Mast Cell Tryptase
The essential feature of an anaphylactic response is the release of vasoactive chemicals (particularly histamine) from mast cells and circulating basophils. The presence of systemic mast cell degranulation is evidenced by an increase in serum/plasma tryptase. Serial measurements of Tryptase are made to determine if a mast cell-mediated reaction to drugs have occurred. These reactions are usually triggered by IgE antibodies. Not all drug reactions are mast cell (type 1, IgE) – mediated. Indeed, they are probably in the minority. Type 2, 3 and 4 (complement, immunoglobulin not IgE or cellular) reactions do not usually cause release of tryptase.A wide range of drugs can cause IgE mediated, the most common being anaesthetics, muscle relaxants and antibiotics. Plasma expanders and radiocontrast media can cause IgE mediated responses. Non-IgE mediated (anaphylactoid) reactions resulting in release of histamine and tryptase but mediated by other mechanisms can also occur.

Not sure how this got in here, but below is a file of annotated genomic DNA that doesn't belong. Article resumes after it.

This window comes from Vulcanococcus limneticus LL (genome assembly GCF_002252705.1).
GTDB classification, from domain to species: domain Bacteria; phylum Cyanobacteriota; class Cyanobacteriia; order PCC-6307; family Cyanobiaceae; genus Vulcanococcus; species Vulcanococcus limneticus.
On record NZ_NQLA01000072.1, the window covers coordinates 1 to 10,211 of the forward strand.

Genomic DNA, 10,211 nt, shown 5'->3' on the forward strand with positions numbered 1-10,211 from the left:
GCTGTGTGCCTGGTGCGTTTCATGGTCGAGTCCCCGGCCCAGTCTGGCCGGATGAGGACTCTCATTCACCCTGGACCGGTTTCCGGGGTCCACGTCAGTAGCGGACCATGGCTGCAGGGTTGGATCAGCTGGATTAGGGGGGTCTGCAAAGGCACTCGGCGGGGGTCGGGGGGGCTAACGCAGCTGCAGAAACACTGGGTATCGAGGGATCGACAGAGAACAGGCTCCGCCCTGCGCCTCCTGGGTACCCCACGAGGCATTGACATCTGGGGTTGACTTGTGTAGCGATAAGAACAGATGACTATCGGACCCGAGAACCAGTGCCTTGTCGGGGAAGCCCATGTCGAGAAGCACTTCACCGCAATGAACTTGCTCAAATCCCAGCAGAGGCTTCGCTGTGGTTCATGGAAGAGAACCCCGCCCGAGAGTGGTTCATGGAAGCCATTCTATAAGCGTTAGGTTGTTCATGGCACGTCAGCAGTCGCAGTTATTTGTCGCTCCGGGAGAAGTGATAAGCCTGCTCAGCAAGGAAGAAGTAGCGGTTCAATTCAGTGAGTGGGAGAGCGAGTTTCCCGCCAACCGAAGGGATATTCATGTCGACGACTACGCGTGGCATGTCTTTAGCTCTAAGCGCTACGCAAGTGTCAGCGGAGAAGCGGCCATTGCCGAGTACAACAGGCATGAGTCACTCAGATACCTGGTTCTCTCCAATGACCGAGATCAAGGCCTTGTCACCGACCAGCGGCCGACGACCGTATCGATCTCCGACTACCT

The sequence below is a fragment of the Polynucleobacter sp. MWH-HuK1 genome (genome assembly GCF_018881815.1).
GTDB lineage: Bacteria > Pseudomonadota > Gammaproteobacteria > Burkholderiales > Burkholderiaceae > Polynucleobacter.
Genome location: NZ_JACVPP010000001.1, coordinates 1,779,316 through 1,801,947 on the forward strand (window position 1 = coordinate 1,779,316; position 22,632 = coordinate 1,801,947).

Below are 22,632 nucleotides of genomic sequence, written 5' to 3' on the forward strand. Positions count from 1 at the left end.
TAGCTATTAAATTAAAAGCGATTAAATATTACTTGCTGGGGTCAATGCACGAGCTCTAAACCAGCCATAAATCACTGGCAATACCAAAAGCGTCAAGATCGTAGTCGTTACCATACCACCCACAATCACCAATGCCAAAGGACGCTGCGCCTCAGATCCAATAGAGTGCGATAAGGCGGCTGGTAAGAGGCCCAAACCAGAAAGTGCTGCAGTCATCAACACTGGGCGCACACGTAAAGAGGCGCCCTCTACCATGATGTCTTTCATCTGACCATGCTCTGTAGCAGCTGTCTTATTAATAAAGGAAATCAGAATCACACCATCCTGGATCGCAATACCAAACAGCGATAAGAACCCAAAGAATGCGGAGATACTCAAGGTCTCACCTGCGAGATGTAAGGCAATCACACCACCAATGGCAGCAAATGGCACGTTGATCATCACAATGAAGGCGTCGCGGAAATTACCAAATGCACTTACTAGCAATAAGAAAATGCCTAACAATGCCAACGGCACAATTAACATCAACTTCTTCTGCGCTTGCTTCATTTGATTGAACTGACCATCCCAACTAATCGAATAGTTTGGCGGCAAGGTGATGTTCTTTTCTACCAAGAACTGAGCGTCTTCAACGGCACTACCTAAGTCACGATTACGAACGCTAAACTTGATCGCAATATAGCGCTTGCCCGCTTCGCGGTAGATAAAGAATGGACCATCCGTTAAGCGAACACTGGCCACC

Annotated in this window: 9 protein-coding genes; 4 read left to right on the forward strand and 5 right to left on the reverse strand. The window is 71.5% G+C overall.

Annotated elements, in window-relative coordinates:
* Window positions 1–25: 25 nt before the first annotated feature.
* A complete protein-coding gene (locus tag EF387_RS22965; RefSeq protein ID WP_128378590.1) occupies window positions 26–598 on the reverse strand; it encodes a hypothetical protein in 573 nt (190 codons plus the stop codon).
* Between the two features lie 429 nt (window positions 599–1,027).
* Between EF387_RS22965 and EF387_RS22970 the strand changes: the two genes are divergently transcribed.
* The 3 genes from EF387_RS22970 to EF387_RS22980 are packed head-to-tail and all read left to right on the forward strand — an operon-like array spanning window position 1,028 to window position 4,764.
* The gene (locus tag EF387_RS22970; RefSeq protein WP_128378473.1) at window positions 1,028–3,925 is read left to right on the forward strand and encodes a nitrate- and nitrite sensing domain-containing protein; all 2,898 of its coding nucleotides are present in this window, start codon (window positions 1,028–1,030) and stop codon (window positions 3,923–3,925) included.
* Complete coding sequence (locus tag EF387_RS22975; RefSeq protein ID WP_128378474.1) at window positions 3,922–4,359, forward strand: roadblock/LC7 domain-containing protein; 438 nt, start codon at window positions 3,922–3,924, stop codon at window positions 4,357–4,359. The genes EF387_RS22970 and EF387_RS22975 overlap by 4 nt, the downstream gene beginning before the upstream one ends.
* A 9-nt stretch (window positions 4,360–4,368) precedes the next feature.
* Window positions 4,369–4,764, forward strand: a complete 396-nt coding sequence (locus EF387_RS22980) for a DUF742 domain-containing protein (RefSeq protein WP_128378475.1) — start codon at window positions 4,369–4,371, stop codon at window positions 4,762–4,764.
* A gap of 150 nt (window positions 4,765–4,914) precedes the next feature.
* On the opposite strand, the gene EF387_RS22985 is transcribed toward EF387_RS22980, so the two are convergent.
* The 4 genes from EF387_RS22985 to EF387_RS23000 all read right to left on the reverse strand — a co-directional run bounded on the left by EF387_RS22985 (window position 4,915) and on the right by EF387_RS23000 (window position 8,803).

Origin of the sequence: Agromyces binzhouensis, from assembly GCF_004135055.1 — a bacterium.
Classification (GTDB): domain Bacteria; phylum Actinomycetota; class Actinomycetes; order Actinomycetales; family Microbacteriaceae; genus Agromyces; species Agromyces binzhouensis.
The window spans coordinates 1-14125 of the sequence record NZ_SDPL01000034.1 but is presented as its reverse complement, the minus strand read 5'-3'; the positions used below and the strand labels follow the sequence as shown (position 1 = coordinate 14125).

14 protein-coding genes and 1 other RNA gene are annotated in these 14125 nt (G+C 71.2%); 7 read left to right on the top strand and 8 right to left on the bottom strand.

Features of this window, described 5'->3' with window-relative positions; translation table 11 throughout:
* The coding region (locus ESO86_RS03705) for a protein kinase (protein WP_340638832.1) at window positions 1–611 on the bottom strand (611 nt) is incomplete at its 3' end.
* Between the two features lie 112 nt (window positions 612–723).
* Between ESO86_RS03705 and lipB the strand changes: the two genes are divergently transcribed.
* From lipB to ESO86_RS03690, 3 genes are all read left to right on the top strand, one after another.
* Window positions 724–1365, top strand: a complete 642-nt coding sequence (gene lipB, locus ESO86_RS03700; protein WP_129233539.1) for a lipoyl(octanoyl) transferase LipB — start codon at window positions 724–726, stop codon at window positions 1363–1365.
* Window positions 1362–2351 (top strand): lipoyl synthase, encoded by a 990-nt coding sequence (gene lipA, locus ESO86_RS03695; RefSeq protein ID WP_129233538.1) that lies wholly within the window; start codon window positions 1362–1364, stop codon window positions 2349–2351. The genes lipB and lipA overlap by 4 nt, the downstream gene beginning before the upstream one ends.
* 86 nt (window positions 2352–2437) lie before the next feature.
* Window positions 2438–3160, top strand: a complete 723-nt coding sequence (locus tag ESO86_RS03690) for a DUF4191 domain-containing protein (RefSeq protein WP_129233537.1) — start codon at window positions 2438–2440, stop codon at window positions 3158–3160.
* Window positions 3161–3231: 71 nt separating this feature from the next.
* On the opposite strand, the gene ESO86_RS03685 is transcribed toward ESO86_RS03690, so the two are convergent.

Detection of mast cell-mediated reactions to the anaesthetics, other drugs or injected pharmaceuticals.
A significantly raised serum/plasma tryptase during the active reaction which subsequently subsides (24hrs) is indicative of a mast cell mediated response. Where a response has been observed it is often useful to request specific IgE to the drug suspected of causing the reaction.
Serum Separator Tube (SST) or EDTA Tube
Fluorescence enzyme linked immunoassay (Phadia Immunocap 250).
As Tryptase values usually return to normal at 24 hours post reaction, three samples (EDTA plasma or serum) are required to be taken up to 0 hours, 2 hours and more than 24 hours after a suspected anaphylatic reaction. When sending samples clearly indicate TIME OF SAMPLE and TIME OF ONSET OF REACTION. The peak response sample, i.e sample taken at 2 hour post reaction, is also be tested for C3/C4 levels. A single sample is of significantly less value but it is essential that the time of venepuncture relative to peak anaphylactic response is known.
Mast Cell Tryptase 2-14ug/ml
Assay range notes
In anaphylaxis the peak plasma concentration can be >200ug/ml. the upper range of detection using this test, but is usually much lower
5 – 7 days
Immunology, The James Cook University Hospital